When Jesus He was young, another boy ran into him on the town street. Jesus cursed him – “You will go no further on your path” – and the boy fell dead. His parents complained about Jesus to Joseph and Mary: “Teach him to bless and not to curse; because he kills our children.” This was a slight exaggeration – previously Jesus had simply paralyzed another child – but the plea did not work. Jesus also cursed them and they became blind.

This is not the meek and gentle Jesus of the modern Church, but the Jesus of the “Infancy Gospel of Thomas”, one of the so-called apocrypha. Here, Catherine Nixey begins her fascinating new book, Heresy, by exploring the diverse religious landscape of the early Roman Empire, in which what ended up being orthodox Christianity was just one trader in a bewilderingly crowded market.

In the first three centuries AD, there were almost countless different types of Christians. There were those who denied the virgin birth, the divinity of Christ and the Resurrection. Others thought that the Holy Spirit was feminine, or that the mother of God was responsible for Creation. Some worshiped Jesus alongside “Pythagoras, Plato, Aristotle and the rest,” while another group worshiped him in the form of a snake. Exhaustingly, a secret cult elevated sex to an act of devotion: walk around the track twice with 365 women in full view of the congregation and you can announce “I am Christ.” He wasn’t the only child killer in the Infancy Gospel of Thomas, either. There were other “bad Jesuses,” like the one who sold one of his disciples into slavery, or the one who replaced another victim at the Crucifixion and watched laughing while the man died.

There were so many different sects, all claiming to be Christian, that modern scholars now tend to refer not to “primitive Christianity,” but to “Christianities.” The sources of these “other” Christianities are mostly obscure and difficult, and fall into three broad categories.

First, the pagans, such as Celsus, Porphyry, and the emperor Julian, who wrote works attacking Christianity; mostly these survive only as fragments, cited in refutation by Christian writers. Orthodox Christians, such as Irenaeus, Tertullian, and Eusebius, spent much energy denouncing other Christians whom they considered heretics; Obviously they couldn’t be more biased.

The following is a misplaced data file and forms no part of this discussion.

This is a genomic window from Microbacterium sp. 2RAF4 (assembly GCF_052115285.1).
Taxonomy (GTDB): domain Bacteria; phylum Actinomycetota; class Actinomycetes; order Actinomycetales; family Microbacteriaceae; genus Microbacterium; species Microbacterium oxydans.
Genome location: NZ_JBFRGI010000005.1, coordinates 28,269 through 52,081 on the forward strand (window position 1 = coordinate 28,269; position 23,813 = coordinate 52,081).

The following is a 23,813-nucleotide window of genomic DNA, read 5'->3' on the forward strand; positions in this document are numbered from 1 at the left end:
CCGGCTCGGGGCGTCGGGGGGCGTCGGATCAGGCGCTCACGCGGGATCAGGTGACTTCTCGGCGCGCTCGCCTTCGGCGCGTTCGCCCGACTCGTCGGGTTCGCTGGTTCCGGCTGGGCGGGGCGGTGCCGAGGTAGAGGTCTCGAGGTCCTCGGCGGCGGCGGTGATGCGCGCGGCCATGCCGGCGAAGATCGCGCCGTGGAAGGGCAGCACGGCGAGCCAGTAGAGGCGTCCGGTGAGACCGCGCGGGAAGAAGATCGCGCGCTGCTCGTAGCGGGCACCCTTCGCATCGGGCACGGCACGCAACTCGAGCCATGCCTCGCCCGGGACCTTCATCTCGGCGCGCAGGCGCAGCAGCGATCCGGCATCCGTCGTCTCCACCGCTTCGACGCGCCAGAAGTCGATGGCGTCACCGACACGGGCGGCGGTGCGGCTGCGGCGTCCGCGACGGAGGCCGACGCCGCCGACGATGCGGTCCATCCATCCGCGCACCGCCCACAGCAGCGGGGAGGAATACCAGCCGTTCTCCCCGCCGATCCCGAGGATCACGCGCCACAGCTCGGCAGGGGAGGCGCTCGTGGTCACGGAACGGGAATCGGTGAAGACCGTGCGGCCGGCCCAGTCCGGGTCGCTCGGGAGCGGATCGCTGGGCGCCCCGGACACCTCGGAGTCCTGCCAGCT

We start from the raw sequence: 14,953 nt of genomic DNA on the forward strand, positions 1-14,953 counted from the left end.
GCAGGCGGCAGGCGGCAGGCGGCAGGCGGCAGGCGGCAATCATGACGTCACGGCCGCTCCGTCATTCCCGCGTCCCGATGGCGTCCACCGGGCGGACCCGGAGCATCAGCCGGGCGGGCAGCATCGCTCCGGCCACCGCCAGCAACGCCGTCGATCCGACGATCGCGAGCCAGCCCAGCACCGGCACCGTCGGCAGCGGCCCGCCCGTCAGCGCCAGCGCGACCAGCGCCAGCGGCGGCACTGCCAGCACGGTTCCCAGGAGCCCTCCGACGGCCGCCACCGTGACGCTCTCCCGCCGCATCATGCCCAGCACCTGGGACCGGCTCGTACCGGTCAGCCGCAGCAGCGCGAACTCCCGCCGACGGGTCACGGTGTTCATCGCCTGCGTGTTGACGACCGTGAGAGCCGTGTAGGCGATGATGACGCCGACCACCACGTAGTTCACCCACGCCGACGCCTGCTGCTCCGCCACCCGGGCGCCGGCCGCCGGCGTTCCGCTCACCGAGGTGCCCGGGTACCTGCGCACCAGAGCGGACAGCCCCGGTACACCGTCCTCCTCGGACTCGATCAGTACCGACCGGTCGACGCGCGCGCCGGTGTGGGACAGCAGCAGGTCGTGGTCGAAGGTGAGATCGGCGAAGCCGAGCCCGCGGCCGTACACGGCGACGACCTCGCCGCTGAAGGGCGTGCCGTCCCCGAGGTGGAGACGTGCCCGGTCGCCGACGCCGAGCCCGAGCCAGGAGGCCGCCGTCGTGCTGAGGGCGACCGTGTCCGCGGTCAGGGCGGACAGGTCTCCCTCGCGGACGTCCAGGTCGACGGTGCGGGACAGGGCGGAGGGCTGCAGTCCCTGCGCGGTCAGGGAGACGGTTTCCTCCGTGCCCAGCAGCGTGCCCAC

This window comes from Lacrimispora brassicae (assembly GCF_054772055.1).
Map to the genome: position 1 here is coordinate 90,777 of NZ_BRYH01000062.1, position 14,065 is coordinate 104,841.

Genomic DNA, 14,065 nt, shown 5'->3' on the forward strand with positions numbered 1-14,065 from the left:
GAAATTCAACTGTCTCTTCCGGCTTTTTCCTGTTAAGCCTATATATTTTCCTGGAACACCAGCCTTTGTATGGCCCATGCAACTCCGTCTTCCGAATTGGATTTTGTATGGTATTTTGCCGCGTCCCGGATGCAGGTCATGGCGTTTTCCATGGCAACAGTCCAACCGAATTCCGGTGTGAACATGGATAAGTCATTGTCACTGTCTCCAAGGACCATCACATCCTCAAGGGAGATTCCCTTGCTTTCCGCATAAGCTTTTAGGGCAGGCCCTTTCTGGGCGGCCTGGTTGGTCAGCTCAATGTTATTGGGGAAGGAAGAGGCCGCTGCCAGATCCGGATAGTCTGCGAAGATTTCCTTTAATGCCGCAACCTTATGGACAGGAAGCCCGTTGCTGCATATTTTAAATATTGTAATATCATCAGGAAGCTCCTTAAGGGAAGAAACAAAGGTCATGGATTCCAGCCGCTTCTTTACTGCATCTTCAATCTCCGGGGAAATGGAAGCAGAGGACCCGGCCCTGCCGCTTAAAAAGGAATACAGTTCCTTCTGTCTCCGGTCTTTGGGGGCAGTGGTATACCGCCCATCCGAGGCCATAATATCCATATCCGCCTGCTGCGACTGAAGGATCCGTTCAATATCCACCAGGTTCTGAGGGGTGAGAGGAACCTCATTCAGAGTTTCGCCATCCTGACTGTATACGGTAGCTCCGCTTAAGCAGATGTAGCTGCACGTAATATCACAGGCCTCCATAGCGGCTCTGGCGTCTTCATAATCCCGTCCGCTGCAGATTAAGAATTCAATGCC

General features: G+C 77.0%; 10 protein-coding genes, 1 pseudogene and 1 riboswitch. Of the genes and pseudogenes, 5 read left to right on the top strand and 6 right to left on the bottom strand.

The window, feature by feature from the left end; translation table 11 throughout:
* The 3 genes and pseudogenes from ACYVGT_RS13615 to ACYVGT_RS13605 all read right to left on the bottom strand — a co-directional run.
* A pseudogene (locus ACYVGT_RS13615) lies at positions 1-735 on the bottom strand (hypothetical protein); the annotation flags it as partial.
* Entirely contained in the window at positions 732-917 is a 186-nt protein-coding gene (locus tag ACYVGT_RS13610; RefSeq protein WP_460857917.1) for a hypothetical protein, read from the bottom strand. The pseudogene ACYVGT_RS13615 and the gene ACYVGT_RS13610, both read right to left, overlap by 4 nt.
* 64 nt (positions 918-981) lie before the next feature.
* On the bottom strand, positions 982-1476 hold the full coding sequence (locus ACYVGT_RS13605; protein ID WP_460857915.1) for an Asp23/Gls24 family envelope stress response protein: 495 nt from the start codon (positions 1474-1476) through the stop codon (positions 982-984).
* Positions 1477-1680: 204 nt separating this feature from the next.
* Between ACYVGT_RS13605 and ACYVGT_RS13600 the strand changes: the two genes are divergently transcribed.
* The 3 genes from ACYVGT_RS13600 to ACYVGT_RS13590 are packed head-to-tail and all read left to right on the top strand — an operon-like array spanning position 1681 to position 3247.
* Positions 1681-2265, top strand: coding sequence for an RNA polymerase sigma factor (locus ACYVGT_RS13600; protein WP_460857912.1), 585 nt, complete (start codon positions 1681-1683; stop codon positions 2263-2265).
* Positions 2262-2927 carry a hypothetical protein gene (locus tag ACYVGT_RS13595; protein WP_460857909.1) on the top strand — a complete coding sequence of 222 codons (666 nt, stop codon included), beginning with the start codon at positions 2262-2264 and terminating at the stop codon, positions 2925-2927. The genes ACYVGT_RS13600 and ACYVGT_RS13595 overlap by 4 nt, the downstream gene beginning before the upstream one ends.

Catherine Nixey, author of Heresy

Catherine Nixey, author of Heresy

And then there are the heretics themselves, including texts discovered at Nag Hammadi in Egypt, numbering some 40 surviving gospels that were once labeled “apocryphal” as Orthodoxy fortified its borders. Nixey handles all this diffuse and refractory material with poise and good sense.

These versions of Christianity not only competed with each other. The new pagan cults of Mithras and Jupiter Dolichenus were spreading throughout the empire from the east. Paganism had no shortage of divine miracle workers. Apollonius of Tyana healed the sick and raised the dead. Once even an emperor joined in: in Alexandria, Vespasian was said to have made a lame man walk and a blind man see.

So why did Christianity win and why that specific brand? Scholars have long abandoned the idea that Christianity met people’s emotional or spiritual needs unlike paganism, and that its appeal to the poor and oppressed did not make it a state religion. In truth, it could be due to a series of fortunate historical accidents.

Aside from Nero scapegoating Christians for the Great Fire of Rome in 64 AD, all pagan persecutions were “from the bottom up” until the second half of the 3rd century AD: as Tertullian said: “If there is a famine “If there is a plague, the cry is immediately: ‘Christians to the lion.'” The Roman authorities would intervene.

But then came the barbarian invasions, civil wars, and short-lived emperors of the “3rd century crisis.” Something had gone wrong throughout the empire, and also with the pax deorum, Rome’s dealings with the traditional gods: we do right by you, you do right by us. Two emperors decided it must be Christians and ordered an empire-wide persecution. Instead, the fate of both men gave Christianity a shot in the arm: Decius was the first emperor killed in battle by barbarians (AD 251); Valerian was the only emperor captured alive by them (260 AD). And then, before the Battle of the Milvian Bridge (312 AD), Constantine had a vision in the sky: a cross of fire and the words “By this sign you will conquer.”

In itself, this was not so unusual. The Emperor Aurelian had had a vision of Sol Invictus before the Battle of Emesa (AD 272), and earlier Constantine himself had had a vision of Apollo. What was unusual, as Nixey ably points out, was the longevity of Constantine (died 337 AD) and his children (Constans II, died 361 AD). Half a century of imperial patronage and coercion would entrench the particular brand of Christianity favored by Constantine and his family.

So, only in retrospect is the triumph of that “orthodox” Christianity inevitable. With style, wit, and impressive erudition, Nixey shows how, “if history had been tilted just a little,” everything could have been very different. Heresy illuminates a forgotten world and is an absolute pleasure to read.

Picador publishes Heresy for £25. To order your copy for £19.99, call 0844 871 1514 or visit Telegraph books

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By Sam